U.S. sales of SUVs and crossovers jumped by more than 8% to 564,000 units in April 2016, driving the sector’s market share up to 37.4% from 35.8% a year ago.
Seven of the 20 top sellers, including the top-ranked Toyota RAV4, grew faster than the SUV/crossover sector as a whole. For the RAV4, April was the sixth consecutive month of SUV/CUV sales leadership and the third-highest-volume month in the nameplate’s history. Only twice before (August 2014 and December 2015) has the RAV4 produced more than 30,000 sales.
Through the first one-third of 2016, the fastest-growing vehicles are almost all SUVs and crossovers: Discovery Sport, XC90, QX50, Renegade, X1, Q7, Tucson, MKX, GLC/GLK, LX570, Outlander, Tiguan, Compass, Murano, Sportage, LR4, and X3 have all produced gains of at least 50%.
The Lexus RX, ranked 19th overall, is the premium utility vehicle leader. Lexus is on track to report record RX sales in calendar year 2016, achieving greater numbers even with the more affordable new NX sitting alongside its big brother in Lexus showrooms.
Across the premium spectrum, automakers are struggling to achieve the kind of volume they recorded at this stage of 2015. But SUVs and crossovers aren’t to blame.
Audi’s trio of Q models are up 22%, BMW’s SAVs are up 19%, Infiniti’s four SUVs are up 26%, the Land Rover brand is up 17%, Lexus’ four utilities are up 14%, Lincoln utilities are up by a third, Mercedes-Benz’s vast utility lineup is up 19%, Porsche’s Cayenne and Macan are up 16%, and Volvo’s XC60 and XC90 are up 97%.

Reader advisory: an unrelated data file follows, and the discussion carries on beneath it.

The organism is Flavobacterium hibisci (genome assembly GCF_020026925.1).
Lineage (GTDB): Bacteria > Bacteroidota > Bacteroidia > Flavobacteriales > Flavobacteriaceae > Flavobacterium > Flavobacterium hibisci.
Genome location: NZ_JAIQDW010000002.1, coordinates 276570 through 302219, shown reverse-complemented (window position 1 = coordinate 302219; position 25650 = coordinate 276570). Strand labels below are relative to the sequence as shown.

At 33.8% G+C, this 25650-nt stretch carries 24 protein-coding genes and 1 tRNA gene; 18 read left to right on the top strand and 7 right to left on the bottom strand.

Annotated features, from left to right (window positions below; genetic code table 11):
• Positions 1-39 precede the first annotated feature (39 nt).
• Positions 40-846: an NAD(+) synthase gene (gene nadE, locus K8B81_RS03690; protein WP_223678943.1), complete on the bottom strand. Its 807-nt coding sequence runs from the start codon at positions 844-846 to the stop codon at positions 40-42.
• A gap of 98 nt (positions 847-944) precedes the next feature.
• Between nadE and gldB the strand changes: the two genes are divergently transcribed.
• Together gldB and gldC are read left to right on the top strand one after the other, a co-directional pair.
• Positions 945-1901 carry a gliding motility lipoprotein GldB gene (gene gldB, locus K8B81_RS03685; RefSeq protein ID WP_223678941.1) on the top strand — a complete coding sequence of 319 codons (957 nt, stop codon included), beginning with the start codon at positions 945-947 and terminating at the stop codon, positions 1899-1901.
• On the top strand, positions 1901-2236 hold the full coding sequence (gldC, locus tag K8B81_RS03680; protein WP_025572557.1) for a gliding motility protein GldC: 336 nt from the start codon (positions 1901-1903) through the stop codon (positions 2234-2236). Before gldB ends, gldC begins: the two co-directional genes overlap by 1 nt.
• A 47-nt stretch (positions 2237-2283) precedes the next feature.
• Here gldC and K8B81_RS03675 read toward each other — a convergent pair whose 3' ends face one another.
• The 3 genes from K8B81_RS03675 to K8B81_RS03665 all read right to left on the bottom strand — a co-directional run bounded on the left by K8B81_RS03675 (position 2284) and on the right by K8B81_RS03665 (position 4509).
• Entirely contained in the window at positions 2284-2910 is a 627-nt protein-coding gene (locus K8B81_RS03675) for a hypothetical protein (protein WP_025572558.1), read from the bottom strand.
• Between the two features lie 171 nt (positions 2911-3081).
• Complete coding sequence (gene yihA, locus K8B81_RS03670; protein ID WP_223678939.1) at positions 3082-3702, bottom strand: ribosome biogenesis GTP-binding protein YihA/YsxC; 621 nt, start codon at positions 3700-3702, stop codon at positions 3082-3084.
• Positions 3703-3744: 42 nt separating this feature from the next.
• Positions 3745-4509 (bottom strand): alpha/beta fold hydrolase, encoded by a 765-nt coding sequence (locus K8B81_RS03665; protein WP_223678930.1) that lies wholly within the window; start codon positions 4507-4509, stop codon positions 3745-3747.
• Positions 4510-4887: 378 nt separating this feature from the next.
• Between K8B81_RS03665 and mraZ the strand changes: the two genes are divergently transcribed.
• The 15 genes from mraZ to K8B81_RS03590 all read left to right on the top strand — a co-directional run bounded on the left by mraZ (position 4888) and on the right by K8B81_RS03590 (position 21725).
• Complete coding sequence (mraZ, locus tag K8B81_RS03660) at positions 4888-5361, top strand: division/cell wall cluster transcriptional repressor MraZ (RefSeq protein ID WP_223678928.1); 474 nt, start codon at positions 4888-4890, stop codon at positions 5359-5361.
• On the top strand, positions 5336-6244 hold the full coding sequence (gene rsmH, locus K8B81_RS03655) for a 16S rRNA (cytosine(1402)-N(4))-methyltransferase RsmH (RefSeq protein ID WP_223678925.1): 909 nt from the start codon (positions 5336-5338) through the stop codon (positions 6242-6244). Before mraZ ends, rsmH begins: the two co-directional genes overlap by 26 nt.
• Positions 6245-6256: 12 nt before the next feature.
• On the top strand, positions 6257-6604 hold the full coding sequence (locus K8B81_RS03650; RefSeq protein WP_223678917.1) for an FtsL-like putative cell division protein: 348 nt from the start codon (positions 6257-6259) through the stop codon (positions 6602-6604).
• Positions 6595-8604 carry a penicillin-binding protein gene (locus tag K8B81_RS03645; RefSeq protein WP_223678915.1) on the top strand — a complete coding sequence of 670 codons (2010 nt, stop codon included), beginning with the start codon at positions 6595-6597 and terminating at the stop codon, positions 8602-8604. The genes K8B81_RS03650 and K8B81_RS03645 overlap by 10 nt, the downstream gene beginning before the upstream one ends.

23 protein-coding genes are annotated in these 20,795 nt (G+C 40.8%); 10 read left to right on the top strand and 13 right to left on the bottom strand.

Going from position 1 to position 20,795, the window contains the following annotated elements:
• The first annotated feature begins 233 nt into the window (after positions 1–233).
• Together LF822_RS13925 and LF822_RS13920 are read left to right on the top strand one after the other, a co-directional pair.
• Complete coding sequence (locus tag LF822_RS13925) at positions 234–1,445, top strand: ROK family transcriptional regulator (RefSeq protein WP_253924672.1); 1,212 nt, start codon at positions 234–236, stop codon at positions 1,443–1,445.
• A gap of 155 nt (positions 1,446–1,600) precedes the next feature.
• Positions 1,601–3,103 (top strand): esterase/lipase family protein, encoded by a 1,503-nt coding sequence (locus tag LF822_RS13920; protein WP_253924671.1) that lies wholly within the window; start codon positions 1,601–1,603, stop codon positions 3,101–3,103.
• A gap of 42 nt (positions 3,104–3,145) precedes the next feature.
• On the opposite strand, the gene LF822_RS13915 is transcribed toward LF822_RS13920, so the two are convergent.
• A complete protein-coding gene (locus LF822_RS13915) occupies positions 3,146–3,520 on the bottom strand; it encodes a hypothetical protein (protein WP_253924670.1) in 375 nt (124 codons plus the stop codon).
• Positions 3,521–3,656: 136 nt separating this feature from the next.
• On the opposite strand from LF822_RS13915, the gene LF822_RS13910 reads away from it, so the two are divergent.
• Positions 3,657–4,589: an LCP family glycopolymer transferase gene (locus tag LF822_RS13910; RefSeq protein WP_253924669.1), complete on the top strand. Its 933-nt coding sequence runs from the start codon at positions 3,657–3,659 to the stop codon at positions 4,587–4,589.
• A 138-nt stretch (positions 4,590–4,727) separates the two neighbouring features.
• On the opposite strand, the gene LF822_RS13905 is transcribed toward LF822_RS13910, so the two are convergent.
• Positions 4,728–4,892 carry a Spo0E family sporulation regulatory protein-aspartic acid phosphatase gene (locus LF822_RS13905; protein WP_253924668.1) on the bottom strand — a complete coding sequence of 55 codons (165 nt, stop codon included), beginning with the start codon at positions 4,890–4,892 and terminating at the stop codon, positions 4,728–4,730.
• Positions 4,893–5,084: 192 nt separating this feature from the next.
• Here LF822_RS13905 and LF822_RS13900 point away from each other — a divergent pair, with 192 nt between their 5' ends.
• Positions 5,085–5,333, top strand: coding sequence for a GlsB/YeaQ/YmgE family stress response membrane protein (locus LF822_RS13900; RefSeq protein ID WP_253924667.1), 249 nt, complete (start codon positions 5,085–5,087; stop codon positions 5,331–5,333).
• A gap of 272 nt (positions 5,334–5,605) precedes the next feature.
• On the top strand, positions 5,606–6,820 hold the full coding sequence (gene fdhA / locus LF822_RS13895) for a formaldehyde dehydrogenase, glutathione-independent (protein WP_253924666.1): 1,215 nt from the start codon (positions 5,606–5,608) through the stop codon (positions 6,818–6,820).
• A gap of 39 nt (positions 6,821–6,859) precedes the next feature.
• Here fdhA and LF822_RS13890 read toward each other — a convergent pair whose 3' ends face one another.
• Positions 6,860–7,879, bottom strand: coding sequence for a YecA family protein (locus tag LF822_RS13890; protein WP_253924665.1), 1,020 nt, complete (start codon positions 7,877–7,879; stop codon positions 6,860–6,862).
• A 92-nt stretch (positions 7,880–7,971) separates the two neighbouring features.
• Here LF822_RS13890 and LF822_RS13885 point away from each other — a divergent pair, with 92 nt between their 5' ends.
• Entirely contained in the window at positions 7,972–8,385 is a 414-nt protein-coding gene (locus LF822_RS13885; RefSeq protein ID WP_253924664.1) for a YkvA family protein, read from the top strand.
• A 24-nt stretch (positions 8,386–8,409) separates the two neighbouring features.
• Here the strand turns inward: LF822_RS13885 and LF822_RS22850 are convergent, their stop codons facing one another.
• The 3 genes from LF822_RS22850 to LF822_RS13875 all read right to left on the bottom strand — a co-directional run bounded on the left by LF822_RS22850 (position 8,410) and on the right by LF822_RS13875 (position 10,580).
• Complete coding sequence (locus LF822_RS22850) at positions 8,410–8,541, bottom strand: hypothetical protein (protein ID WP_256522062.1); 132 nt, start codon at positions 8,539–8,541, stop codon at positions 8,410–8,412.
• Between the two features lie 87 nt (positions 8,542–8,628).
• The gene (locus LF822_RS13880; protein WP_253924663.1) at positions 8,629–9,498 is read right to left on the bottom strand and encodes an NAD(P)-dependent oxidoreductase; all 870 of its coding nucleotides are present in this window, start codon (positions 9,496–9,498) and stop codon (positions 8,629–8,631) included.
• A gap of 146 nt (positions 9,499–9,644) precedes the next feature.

Yet premium sales at Mercedes-Benz, BMW, and Lexus – America’s three top-selling premium brands – are collectively down 5% in a growing market.
At any time, click the Rank column to return to the original format. If you’re on a mobile device, you may need to choose the full version of the site (at the bottom of the page) in order to use the sortable function.
Reminder: these are 2016 year-to-date rankings, but you can sort SUVs/crossovers by April volume by clicking the April 2016 column header, or you can rank SUVs/crossovers by improvements or declines using the % columns. Or, most importantly, you can list automakers together by selecting the SUV/Crossover column header.
As always, you can find historical monthly and yearly sales figures for any of these vehicles by selecting a make and model at GCBC’s Sales Stats page.
Source: Automakers & ANDC * Italicized, asterisked, unranked lines are nothing more than available breakdowns, already included in the model’s total, not in addition to the model’s total. ° Overall figure is the total of SUV/crossover sales from all brands which report model-specific sales figures. Tesla, unfortunately, doesn’t release model-specific monthly U.S. sales data, but we source estimates from HybridCars.com. Model X estimate: 1500 in April; 3900 YTD.